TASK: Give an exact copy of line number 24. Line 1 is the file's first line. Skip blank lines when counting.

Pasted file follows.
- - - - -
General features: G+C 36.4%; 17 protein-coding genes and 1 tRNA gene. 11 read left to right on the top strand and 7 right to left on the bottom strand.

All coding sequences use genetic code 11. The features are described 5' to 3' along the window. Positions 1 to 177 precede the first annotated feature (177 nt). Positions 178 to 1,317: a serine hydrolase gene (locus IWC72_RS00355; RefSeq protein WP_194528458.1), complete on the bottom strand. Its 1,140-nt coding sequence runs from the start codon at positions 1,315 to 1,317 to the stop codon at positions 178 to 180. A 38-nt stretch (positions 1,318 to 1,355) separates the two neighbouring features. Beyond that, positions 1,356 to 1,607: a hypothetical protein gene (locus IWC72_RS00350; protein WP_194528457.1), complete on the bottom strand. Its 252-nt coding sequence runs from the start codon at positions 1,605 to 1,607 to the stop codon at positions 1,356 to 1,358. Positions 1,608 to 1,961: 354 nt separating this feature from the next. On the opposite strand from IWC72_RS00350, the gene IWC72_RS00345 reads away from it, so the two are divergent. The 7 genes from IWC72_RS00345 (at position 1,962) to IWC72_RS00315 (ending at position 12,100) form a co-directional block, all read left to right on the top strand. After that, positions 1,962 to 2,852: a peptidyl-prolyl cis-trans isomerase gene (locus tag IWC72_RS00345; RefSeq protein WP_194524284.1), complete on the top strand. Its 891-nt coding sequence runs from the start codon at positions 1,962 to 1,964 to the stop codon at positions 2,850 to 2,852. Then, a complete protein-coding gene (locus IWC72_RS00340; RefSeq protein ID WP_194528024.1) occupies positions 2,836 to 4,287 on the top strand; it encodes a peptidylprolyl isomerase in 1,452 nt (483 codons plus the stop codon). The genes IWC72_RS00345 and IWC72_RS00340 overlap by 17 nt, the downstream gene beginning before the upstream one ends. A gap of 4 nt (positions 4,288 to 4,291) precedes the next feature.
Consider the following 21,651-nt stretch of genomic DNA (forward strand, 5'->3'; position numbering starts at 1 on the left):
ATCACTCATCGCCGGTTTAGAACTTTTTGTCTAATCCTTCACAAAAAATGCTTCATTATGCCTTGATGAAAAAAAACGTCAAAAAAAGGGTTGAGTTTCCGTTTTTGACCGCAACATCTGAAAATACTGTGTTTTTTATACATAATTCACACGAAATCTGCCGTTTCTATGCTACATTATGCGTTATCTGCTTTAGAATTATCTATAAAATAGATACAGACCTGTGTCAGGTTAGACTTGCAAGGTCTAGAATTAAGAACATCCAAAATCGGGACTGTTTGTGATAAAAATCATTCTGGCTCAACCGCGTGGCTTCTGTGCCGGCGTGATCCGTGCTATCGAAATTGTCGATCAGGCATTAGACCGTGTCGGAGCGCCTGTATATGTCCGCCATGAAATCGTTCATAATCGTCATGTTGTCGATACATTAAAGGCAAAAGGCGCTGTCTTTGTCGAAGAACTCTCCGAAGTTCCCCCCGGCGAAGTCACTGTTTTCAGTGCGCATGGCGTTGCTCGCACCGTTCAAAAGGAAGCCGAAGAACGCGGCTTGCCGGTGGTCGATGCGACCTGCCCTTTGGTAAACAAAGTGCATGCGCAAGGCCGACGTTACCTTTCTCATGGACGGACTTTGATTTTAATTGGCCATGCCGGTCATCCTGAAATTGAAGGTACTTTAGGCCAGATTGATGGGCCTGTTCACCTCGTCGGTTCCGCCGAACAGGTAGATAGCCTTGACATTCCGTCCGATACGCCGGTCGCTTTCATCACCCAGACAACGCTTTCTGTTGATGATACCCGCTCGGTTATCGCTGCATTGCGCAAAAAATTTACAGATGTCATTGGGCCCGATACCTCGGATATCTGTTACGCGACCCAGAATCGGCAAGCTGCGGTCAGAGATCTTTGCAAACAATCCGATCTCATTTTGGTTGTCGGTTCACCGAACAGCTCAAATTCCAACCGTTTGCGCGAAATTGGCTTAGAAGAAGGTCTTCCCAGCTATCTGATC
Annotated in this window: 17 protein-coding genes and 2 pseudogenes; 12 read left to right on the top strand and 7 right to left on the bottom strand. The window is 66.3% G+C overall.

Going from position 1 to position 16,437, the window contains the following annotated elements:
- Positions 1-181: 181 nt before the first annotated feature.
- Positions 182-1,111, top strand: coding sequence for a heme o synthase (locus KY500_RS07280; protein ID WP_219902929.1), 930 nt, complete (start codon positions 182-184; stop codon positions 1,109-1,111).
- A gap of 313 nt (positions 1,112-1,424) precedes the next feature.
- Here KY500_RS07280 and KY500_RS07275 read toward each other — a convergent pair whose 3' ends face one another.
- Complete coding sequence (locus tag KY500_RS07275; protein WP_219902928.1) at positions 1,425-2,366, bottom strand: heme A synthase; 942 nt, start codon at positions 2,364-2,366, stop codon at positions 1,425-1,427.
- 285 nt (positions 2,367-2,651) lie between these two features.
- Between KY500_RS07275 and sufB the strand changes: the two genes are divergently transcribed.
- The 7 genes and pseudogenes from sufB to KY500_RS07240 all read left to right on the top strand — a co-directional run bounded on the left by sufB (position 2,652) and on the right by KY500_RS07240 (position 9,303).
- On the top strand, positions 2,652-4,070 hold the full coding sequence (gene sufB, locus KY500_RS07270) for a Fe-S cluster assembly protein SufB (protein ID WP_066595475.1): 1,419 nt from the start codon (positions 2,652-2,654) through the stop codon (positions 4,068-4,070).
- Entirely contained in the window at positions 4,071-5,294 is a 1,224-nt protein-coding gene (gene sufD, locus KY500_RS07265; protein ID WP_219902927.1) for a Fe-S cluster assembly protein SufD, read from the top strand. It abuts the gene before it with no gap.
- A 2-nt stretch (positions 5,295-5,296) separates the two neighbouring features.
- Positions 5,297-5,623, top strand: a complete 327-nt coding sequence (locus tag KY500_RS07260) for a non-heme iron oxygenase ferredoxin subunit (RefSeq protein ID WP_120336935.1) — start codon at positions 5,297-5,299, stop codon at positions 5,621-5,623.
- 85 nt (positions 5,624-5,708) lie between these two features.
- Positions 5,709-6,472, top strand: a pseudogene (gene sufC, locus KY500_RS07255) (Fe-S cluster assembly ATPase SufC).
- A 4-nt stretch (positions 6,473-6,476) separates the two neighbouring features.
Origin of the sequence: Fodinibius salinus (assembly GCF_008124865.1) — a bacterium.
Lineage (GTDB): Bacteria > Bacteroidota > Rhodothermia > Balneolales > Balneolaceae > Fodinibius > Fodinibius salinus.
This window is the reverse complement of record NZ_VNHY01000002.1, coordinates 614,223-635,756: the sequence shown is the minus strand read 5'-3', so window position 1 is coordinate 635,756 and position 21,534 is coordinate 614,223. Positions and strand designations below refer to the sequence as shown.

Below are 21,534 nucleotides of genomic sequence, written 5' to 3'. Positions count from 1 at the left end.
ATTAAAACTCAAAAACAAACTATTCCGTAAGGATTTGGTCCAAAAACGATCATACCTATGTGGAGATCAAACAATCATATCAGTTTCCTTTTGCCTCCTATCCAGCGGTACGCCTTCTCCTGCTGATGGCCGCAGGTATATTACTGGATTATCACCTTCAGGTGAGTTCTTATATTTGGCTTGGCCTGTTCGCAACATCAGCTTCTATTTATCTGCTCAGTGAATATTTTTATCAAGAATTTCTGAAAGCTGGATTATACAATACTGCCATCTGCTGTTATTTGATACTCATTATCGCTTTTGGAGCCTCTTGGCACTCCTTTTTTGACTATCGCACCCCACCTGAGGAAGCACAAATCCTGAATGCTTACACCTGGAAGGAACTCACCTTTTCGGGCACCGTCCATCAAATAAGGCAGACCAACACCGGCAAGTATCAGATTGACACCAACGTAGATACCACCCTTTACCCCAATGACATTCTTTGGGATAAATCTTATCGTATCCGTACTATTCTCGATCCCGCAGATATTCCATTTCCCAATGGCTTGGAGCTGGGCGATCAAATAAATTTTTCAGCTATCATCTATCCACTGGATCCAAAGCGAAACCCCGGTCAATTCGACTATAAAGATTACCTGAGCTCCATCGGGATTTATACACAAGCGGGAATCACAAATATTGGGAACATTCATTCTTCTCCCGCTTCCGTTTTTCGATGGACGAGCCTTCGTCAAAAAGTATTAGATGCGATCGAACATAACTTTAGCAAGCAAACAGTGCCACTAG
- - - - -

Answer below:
This window is the reverse complement of record NZ_VNHY01000002.1, coordinates 614,223-635,756: the sequence shown is the minus strand read 5'-3', so window position 1 is coordinate 635,756 and position 21,534 is coordinate 614,223. Positions and strand designations below refer to the sequence as shown.